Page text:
PasteWarning What this means is that the “Ticker” name is used in both workbooks, so you need to decide which one to use.  Click on “Yes” in this instance.  This will then reference the Ticker cell in the ETF Analyzer workbook.  Don’t worry about the column widths for now as we will have a little work in that area later.

Next I’m going to bring over the “Fund Summary” component, so repeat what you did before, but select from cells h16:h17, and then drop them in cell f8 of the ETF worksheet.  Now clearly a textual description of the fund will not fit in a single cell, so we are going to have to merge some cells together so that the display looks right.  To do this, cell cells f9 :l13, right click, Format Cells, Alignment, then check the Merge Cells check box.  This may still not fit exactly, but we will hold off on fixing this for now until we see what the rest of the workbook looks like.  Do the same thing for the component header where you see “Fund Summary”.

I also want pricing data and headlines in there, so I am going to cut and paste those items from the components worksheet now.  Note:  It is critical to cut and paste these components as they are referencing other cells from the data worksheet, and if you just copy and paste, those references will be broken.  When done it should look something like the following:



You can test that all the links are in place by changing the symbol, which should in turn change your entire display.  Again, hold off on the urge to resize the columns as we have many more components to copy in.

Step 3 – Adding more display components

Next I want to add some of the StockScore components.  To accomplish this, as one would guess, open the StockScores component workbook, and repeat the steps for any of the components that you want as defined in Step 2 above.

Step 4 – Still more display components

As the BarChart components are comparable to the StockScore ones, I’m going to add those next.  Same drill, open the BarChartTechnicalAnalysis workbook, and copy and paste the various components that you are interested in.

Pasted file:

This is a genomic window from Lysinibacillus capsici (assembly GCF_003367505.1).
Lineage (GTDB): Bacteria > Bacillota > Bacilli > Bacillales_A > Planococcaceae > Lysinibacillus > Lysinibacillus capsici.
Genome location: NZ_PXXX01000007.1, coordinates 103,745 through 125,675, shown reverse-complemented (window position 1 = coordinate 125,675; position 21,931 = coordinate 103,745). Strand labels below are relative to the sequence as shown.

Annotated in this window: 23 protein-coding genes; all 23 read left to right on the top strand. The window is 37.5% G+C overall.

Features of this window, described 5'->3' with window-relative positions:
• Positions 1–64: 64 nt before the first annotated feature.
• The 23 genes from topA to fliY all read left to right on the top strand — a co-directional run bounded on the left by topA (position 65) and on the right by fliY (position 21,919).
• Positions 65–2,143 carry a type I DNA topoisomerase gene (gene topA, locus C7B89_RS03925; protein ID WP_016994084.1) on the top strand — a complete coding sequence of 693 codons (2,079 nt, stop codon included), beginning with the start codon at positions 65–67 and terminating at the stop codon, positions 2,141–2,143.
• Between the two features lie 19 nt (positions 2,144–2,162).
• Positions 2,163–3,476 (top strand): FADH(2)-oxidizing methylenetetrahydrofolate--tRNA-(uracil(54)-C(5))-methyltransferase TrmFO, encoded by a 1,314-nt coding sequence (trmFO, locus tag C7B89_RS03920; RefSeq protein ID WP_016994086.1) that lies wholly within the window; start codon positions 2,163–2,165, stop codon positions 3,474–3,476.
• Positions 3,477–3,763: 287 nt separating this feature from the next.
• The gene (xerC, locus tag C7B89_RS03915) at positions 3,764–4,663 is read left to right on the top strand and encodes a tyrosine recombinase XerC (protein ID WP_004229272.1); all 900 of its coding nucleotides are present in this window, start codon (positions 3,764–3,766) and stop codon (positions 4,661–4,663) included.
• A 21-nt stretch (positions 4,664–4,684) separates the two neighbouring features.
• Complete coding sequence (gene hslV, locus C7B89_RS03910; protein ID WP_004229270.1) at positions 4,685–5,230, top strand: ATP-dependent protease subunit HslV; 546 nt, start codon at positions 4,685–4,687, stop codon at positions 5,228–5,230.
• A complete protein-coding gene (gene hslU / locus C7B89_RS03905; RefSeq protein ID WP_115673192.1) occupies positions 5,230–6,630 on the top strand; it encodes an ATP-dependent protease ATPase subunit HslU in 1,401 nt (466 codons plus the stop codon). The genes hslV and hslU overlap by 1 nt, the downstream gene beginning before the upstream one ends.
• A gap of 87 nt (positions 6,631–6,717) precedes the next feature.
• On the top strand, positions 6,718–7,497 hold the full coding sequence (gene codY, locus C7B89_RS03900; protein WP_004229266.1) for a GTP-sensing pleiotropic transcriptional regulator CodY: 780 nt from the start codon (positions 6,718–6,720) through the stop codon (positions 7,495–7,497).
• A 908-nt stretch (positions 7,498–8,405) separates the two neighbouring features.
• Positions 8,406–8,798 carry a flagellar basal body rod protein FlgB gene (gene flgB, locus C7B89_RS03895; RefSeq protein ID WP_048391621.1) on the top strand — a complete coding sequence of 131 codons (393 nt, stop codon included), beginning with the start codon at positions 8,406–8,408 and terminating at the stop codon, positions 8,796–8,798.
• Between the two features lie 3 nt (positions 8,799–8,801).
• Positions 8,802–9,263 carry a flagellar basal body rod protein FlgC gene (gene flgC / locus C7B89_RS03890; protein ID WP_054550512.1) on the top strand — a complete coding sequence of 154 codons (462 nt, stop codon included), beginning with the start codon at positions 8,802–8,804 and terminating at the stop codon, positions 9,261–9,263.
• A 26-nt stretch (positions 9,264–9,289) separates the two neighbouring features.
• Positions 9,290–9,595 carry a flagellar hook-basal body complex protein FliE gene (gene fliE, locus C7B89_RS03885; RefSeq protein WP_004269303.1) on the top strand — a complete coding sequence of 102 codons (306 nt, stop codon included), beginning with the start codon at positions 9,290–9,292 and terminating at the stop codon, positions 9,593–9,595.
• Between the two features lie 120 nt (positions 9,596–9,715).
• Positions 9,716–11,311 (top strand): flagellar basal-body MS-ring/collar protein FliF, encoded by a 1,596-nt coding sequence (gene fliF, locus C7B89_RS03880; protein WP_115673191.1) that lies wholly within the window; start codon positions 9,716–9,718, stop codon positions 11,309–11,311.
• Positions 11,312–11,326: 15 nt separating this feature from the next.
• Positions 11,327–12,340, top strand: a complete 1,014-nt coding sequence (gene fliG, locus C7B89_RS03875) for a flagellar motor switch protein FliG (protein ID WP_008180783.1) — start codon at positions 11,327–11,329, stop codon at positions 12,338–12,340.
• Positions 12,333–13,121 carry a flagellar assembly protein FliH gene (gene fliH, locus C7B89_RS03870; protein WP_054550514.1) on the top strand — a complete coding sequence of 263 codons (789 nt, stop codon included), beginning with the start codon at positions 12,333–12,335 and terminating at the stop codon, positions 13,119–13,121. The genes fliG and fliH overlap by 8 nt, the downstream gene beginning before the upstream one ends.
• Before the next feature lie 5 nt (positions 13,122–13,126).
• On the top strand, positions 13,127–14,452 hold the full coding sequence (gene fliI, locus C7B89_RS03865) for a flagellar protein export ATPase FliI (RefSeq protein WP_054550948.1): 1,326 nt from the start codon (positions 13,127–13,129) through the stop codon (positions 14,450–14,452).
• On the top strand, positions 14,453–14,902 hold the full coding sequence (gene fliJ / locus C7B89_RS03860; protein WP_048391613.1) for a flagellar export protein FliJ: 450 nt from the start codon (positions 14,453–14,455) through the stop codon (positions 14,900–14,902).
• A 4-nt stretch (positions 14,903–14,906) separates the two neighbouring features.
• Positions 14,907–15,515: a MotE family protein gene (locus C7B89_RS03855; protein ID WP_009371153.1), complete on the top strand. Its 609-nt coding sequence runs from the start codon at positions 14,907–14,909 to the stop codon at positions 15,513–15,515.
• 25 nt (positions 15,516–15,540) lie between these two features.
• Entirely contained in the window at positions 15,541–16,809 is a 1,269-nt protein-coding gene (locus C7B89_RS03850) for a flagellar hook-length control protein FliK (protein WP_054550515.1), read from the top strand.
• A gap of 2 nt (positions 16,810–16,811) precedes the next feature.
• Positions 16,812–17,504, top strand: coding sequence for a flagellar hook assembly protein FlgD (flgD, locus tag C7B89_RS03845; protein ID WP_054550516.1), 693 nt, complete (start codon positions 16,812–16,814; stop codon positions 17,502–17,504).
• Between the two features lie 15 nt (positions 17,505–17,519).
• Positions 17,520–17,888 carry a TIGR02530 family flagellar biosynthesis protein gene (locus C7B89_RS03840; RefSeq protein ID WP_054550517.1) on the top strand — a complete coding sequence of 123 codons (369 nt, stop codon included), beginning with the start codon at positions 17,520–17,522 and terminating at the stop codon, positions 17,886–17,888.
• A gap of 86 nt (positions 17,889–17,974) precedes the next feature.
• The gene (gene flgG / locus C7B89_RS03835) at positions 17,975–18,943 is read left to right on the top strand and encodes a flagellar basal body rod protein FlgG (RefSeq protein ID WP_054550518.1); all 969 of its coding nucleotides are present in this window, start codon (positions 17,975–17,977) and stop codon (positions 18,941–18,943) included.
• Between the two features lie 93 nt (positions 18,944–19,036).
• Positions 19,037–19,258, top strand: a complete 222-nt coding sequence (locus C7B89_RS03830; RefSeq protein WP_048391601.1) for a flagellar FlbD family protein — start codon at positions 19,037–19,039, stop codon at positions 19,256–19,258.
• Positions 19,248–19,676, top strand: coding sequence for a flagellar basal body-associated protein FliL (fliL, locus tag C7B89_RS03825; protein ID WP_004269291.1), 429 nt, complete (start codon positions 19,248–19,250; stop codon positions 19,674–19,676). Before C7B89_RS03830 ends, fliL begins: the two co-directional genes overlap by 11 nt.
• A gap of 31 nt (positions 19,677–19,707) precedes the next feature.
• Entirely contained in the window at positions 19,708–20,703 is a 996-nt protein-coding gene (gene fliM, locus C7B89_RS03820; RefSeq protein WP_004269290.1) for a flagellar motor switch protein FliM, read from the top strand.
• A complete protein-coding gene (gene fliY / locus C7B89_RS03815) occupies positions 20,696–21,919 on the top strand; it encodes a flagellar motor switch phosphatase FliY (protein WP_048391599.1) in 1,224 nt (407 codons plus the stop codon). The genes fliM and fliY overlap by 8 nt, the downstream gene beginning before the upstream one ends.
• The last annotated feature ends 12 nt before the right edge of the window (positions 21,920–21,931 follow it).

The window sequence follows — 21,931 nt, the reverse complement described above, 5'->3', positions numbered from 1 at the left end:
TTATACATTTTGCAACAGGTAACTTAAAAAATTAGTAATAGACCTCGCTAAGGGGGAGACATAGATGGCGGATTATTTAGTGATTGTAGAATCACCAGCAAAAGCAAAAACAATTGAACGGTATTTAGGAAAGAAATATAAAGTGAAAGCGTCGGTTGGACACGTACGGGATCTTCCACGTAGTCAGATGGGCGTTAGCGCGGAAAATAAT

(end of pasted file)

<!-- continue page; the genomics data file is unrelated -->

To be continued…….



Thoughts on Beta

There are some interesting posts about beta on Investopedia, which made me take a little deeper dive into the subject area.  When I think about what beta is and means, I took the following from the Beta: Gauging Price Fluctuations post:

“Beta measures a stock’s volatility – the degree to which its price fluctuates in relation to the overall market. In other words, it gives a sense of the stock’s market risk compared to the greater market. Beta is used also to compare a stock’s market risk to that of other stocks.”

I then played around with the Beta Calculator, and had the following thoughts / observations:

Know how it is calculated

Take a look at the following 3 charts:




(Click the images to enlarge them) Continue reading Thoughts on Beta

SMF Add-in

One of the most useful things that I have found and used when creating my workbooks is something called the SMF Add-in.  This is a free Excel Add-in that allows you to easily access content from the web.  Within it are functions that let you pull down csv data, text delimited data, as well as data scraped from various web sites.  Additionally, if the data you are interested in is not already “defined” through the add in, you also have the tools to define your own scraping rules. Continue reading SMF Add-in

The Toteboard @

Welcome to The Toteboard!  This site is dedicated to providing tools targeted to individual investors, and those that are interested in personal finance.

My apologies to those that are here looking for a copy of the Daily Racing Form.  I’ve borrowed the toteboard term from the horse racing field, where it is used to provide odds on the horses running a race, as one could compare investing in stocks with betting on horses.  Although in horse racing the payouts are clearer, you have fewer choices, and there is always a winner.

Continue reading The Toteboard @